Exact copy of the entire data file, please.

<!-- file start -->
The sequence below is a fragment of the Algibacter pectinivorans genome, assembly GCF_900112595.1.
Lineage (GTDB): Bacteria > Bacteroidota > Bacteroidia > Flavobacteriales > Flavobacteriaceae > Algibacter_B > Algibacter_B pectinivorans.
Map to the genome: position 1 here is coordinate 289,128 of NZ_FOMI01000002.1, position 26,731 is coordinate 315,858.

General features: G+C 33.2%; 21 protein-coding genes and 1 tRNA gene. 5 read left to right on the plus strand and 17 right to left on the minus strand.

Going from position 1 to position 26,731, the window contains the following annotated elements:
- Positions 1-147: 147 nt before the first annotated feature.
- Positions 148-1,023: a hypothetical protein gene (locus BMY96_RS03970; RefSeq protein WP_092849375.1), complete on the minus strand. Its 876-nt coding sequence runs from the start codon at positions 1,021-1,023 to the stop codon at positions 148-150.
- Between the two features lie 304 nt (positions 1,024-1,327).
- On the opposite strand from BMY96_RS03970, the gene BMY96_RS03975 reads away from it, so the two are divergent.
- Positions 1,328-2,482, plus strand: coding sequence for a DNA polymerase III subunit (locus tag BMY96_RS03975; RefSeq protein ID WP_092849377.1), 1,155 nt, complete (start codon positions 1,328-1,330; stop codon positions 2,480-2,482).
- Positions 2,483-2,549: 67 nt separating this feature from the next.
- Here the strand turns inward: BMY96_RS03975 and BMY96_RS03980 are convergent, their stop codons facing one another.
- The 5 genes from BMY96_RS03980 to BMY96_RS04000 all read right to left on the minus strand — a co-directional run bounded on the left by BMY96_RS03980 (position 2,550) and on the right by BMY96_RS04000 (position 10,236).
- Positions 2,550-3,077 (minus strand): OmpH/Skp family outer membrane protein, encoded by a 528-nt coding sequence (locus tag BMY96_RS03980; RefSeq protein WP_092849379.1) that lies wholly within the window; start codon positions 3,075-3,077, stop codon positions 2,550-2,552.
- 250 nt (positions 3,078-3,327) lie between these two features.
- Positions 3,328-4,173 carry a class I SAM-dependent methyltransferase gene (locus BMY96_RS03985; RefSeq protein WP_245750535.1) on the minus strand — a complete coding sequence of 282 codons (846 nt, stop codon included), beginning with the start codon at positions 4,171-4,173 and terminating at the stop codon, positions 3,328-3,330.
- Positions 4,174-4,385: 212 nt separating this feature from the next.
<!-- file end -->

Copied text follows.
The sequence below is a fragment of the Algibacter pectinivorans genome, assembly GCF_900112595.1.
Lineage (GTDB): Bacteria > Bacteroidota > Bacteroidia > Flavobacteriales > Flavobacteriaceae > Algibacter_B > Algibacter_B pectinivorans.
Map to the genome: position 1 here is coordinate 289,128 of NZ_FOMI01000002.1, position 26,731 is coordinate 315,858.

General features: G+C 33.2%; 21 protein-coding genes and 1 tRNA gene. 5 read left to right on the plus strand and 17 right to left on the minus strand.

Going from position 1 to position 26,731, the window contains the following annotated elements:
- Positions 1-147: 147 nt before the first annotated feature.
- Positions 148-1,023: a hypothetical protein gene (locus BMY96_RS03970; RefSeq protein WP_092849375.1), complete on the minus strand. Its 876-nt coding sequence runs from the start codon at positions 1,021-1,023 to the stop codon at positions 148-150.
- Between the two features lie 304 nt (positions 1,024-1,327).
- On the opposite strand from BMY96_RS03970, the gene BMY96_RS03975 reads away from it, so the two are divergent.
- Positions 1,328-2,482, plus strand: coding sequence for a DNA polymerase III subunit (locus tag BMY96_RS03975; RefSeq protein ID WP_092849377.1), 1,155 nt, complete (start codon positions 1,328-1,330; stop codon positions 2,480-2,482).
- Positions 2,483-2,549: 67 nt separating this feature from the next.
- Here the strand turns inward: BMY96_RS03975 and BMY96_RS03980 are convergent, their stop codons facing one another.
- The 5 genes from BMY96_RS03980 to BMY96_RS04000 all read right to left on the minus strand — a co-directional run bounded on the left by BMY96_RS03980 (position 2,550) and on the right by BMY96_RS04000 (position 10,236).
- Positions 2,550-3,077 (minus strand): OmpH/Skp family outer membrane protein, encoded by a 528-nt coding sequence (locus tag BMY96_RS03980; RefSeq protein WP_092849379.1) that lies wholly within the window; start codon positions 3,075-3,077, stop codon positions 2,550-2,552.
- 250 nt (positions 3,078-3,327) lie between these two features.
- Positions 3,328-4,173 carry a class I SAM-dependent methyltransferase gene (locus BMY96_RS03985; RefSeq protein WP_245750535.1) on the minus strand — a complete coding sequence of 282 codons (846 nt, stop codon included), beginning with the start codon at positions 4,171-4,173 and terminating at the stop codon, positions 3,328-3,330.
- Positions 4,174-4,385: 212 nt separating this feature from the next.